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Heartland of America Band: Soothing the savage beast

three airmen in uniform holding microphones and singing

Master Sgt. Amber Grimes, Senior Airman Mario Powell and Senior Airman Aliyah Richling, Heartland of America Band’s three vocalists, entertain the audience during the Air Force Salute to the Armed Forces held at the SumTur Amphitheater in Papillion, Nebraska, on May 15, 2021. (U.S. Air Force photo by Charles Haymond)

airman in uniform playing his guitar

Tech. Sgt. Paul Wells, Heartland of America Band, plays guitar during rehearsal at Offutt Air Force Base, Nebraska, on July 17, 2021. In 1992, the band was redesignated as the Heartland of America Band. It was previously known as the Strategic Air Command Band. (U.S. Air Force photo by L. Cunningham)

airmen in uniform standing in the middle of wreaths on easels and the first row of headstones at a cemetery

Staff Sgt. Daniel Thrower, Heartland of America Band, plays taps during a National Wreaths Across America ceremony at Offutt Air Force Base, Nebraska, on Dec. 14, 2019. The ceremony was held in remembrance of those who gave their lives, and to honor those who currently serve in our armed forces. This honor is also performed at Memorial Day and Veterans Day ceremonies and military funerals. (U.S. Air Force photo by L. Cunningham)

airmen in uniform sitting holding bass guitar with sheet music on a stand

Airman 1st Class Dee Jay Foster, Heartland of America Band bassist, reads sheet music during a rehearsal at Offutt Air Force Base, Nebraska, on July 27, 2021. In 1992, the band was r-designated as the Heartland of America Band. It was previously known as the Strategic Air Command Band. (U.S. Air Force photo by L. Cunningham)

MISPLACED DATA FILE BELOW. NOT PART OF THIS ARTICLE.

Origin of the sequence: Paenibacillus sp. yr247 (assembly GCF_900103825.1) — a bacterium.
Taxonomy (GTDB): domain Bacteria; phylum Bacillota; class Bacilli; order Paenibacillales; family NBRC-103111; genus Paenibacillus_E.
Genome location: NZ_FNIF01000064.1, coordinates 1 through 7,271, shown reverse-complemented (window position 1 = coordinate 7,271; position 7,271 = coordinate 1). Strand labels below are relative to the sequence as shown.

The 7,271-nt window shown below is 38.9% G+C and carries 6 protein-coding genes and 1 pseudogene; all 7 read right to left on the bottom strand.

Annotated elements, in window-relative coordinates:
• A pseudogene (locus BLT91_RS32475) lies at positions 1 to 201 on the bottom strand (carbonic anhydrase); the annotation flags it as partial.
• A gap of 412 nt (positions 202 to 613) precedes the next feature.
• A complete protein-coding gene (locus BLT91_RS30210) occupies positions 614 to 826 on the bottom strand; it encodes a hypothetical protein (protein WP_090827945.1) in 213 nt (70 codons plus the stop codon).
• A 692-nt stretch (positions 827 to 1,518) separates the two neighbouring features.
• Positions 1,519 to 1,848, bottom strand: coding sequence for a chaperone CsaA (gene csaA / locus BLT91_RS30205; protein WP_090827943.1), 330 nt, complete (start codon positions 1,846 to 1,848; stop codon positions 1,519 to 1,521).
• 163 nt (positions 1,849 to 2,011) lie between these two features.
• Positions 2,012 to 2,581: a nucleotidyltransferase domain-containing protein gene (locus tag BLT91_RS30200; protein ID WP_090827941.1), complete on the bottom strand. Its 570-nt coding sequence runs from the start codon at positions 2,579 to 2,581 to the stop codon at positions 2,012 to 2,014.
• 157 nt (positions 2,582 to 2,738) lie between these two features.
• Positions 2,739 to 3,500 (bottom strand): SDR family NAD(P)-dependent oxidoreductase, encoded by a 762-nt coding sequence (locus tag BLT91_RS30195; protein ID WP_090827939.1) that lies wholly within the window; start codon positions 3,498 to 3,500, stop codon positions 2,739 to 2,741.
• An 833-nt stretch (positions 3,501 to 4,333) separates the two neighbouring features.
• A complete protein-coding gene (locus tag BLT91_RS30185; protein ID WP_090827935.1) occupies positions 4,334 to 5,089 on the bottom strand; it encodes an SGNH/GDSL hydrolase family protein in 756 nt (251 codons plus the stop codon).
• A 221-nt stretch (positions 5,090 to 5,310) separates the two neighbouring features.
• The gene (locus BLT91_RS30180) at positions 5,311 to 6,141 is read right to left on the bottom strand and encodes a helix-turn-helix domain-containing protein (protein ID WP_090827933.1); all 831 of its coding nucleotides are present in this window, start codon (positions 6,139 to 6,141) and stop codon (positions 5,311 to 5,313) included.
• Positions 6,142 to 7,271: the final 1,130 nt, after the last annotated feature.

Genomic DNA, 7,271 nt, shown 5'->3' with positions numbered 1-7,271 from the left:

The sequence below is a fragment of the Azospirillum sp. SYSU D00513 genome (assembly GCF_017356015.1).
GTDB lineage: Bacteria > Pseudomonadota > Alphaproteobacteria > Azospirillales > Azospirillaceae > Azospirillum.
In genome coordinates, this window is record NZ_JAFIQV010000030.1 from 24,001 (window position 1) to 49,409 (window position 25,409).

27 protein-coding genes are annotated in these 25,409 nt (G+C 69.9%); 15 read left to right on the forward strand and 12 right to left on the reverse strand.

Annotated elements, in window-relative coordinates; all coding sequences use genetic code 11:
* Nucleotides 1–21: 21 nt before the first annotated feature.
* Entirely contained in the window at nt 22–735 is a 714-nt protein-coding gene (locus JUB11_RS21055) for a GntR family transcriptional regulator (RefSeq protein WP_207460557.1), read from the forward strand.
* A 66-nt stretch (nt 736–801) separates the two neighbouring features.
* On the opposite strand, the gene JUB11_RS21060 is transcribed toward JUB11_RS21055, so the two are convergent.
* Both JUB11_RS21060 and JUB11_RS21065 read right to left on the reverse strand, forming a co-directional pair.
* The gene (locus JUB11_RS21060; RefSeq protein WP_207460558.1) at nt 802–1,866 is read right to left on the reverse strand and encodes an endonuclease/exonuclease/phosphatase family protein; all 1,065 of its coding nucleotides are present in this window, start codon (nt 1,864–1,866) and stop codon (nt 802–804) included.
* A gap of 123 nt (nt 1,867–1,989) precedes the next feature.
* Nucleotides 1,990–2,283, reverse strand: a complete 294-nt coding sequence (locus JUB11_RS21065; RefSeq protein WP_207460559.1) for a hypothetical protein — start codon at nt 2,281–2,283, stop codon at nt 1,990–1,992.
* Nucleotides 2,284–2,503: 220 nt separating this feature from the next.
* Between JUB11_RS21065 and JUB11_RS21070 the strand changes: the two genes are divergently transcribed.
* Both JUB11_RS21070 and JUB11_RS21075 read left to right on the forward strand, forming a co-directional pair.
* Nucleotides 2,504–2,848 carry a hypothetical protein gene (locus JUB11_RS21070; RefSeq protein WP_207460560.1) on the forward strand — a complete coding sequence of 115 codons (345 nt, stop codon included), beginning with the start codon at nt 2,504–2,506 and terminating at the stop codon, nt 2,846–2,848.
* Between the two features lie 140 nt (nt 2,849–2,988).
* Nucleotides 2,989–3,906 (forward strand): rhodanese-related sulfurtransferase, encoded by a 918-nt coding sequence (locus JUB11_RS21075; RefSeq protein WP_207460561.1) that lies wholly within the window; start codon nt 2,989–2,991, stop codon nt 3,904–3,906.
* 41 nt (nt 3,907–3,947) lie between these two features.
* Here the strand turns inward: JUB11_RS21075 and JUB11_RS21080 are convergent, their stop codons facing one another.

female airman sitting holding a microphone in her hand singing

Master Sgt. Amber Grimes, Heartland of America Band vocalist, rehearses at Offutt Air Force Base, Nebraska, on July 27, 2021. Grimes is one of three vocalists with the Heartland of America Band. (U.S. Air Force photo by L. Cunningham)

airmen in uniform in the background holding different musical instruments and in the forefront airman holding a microphone and singing

Members of the Heartland of America Band perform "The Star-Spangled Banner" during the 55th Wing change of command ceremony at the parade grounds at Offutt Air Force Base, Nebraska, on June 22, 2021. The national anthem is also performed during official military retirement ceremonies. (U.S. Air Force photo by Charles Haymond)

OFFUTT AIR FORCE BASE, Neb. --

What can soothe, inspire, console, and bring back memories from long ago? It can electrify your surroundings, and make a person start to dance.  Some people say it can even soothe the savage soul. It is music and the talents of musicians as they perform for others.

One of the most famous members of the Army Air Force Band is Maj. Glenn Miller from the swing era. Volunteering to entertain the troops during World War II, he joined in 1942. He formed a 50-piece band that performed approximately 800 times until his disappearance, when he was declared missing in action while flying over the English Channel in December 1944.

Musicians that started in the 402nd Army Air Force Band were assigned to Offutt’s Strategic Air Command and became known as the Strategic Air Command Band. In June 1992, the band was re-designated to what we know it as today, the Heartland of America Band.

In 2013, the band was restructured from a 46-piece to a 16-piece band and was assigned to the United States Air Force Heritage of America Band. The performances went from an eight-state area of responsibility to performing in Nebraska and other local communities.